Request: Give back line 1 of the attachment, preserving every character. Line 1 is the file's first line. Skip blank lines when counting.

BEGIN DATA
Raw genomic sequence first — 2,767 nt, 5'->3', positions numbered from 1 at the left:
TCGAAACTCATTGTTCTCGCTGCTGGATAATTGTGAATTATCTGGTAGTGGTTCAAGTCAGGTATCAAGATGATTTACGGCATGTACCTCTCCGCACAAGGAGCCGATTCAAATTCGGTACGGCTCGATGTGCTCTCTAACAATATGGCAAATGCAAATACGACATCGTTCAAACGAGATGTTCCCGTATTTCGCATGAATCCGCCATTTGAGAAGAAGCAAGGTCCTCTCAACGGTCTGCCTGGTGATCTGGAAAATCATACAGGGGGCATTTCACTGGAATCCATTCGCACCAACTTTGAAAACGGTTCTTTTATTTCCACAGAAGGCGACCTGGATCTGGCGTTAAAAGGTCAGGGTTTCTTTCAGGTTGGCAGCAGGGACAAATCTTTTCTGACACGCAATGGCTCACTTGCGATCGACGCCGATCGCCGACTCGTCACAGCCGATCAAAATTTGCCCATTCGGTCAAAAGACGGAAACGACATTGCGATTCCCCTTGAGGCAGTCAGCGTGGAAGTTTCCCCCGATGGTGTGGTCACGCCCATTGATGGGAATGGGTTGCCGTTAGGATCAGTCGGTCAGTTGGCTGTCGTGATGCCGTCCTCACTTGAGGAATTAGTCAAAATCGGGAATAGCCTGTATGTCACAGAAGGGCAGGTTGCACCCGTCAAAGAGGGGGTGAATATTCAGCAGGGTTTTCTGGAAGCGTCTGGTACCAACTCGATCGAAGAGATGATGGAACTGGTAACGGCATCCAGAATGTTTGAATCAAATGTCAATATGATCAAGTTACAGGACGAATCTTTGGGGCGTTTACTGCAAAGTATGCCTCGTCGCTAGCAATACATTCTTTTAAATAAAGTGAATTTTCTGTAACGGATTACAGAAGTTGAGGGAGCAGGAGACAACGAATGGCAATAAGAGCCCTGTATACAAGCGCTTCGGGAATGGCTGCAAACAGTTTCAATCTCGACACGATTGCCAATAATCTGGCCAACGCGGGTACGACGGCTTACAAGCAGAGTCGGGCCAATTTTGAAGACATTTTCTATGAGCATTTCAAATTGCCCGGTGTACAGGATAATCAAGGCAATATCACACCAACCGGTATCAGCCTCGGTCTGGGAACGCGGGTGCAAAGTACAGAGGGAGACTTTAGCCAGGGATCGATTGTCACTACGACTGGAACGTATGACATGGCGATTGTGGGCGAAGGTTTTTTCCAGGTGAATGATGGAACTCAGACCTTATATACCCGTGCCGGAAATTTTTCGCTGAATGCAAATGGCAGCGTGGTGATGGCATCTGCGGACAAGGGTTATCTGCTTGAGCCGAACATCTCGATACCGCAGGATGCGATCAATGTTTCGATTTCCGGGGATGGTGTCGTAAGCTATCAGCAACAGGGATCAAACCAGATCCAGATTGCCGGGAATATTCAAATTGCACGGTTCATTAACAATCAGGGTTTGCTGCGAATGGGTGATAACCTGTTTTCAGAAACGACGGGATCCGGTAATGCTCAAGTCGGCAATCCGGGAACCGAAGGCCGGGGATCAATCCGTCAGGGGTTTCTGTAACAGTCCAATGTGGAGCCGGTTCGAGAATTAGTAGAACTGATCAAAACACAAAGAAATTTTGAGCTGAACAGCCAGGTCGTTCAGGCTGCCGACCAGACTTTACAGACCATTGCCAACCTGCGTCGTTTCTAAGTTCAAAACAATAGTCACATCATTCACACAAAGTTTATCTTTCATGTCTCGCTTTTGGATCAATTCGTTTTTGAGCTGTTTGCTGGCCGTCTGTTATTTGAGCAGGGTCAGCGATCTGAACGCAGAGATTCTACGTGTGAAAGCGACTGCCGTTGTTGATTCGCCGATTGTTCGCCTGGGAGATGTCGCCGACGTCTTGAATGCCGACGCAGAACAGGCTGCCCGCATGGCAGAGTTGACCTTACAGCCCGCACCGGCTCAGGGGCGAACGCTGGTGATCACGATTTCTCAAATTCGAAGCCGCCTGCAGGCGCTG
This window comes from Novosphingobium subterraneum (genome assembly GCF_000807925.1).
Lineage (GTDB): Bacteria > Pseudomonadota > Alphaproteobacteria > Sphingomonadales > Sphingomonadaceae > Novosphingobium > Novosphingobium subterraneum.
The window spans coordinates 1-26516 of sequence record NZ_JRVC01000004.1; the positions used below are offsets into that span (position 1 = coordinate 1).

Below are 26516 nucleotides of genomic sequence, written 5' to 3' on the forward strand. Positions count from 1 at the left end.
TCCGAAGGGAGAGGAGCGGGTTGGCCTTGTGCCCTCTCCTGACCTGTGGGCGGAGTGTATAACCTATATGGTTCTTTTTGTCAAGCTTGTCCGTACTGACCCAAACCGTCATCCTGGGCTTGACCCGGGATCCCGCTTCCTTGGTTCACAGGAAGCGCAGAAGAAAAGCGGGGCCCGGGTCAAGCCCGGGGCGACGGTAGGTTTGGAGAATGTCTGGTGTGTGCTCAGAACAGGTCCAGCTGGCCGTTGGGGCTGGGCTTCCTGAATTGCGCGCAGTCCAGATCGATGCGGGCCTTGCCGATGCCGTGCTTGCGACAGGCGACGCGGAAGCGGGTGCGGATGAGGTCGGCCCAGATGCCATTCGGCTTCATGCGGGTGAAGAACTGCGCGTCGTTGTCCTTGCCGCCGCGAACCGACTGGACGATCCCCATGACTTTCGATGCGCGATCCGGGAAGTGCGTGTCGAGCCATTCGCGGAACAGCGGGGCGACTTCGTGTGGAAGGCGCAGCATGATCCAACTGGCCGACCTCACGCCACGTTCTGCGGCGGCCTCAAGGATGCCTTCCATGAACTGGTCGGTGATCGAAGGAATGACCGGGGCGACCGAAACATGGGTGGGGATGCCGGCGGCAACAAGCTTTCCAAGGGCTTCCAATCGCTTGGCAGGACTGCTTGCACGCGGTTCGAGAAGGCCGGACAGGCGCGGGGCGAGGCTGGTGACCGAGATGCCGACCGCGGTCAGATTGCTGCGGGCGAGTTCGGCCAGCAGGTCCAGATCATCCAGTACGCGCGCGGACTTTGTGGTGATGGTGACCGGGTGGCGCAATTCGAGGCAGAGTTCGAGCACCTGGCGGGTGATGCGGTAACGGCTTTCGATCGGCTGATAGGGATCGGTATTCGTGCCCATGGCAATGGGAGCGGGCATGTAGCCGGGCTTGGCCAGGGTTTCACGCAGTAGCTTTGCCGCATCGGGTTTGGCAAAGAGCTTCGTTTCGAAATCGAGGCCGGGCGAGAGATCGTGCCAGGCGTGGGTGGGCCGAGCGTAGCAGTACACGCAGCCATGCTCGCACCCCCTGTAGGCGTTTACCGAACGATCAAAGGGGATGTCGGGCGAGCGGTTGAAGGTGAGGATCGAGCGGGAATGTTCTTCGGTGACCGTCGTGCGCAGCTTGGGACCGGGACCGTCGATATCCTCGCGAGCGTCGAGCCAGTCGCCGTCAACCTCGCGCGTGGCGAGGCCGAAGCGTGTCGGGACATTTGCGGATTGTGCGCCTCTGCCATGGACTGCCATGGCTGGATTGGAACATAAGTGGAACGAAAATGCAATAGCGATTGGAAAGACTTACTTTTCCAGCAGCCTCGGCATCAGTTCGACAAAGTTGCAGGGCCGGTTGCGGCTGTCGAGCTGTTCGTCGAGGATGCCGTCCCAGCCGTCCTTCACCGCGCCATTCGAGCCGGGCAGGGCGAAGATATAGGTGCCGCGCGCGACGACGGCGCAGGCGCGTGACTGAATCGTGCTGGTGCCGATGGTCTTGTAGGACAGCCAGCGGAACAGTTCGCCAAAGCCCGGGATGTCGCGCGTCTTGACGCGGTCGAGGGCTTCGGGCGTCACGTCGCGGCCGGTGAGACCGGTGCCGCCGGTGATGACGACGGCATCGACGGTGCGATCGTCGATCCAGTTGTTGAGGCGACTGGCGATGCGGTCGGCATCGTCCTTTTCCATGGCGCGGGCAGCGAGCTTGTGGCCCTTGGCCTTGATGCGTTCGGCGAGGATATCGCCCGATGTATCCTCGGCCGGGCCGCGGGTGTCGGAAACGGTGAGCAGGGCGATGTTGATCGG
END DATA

Raw genomic sequence first — 2,767 nt, 5'->3', positions numbered from 1 at the left: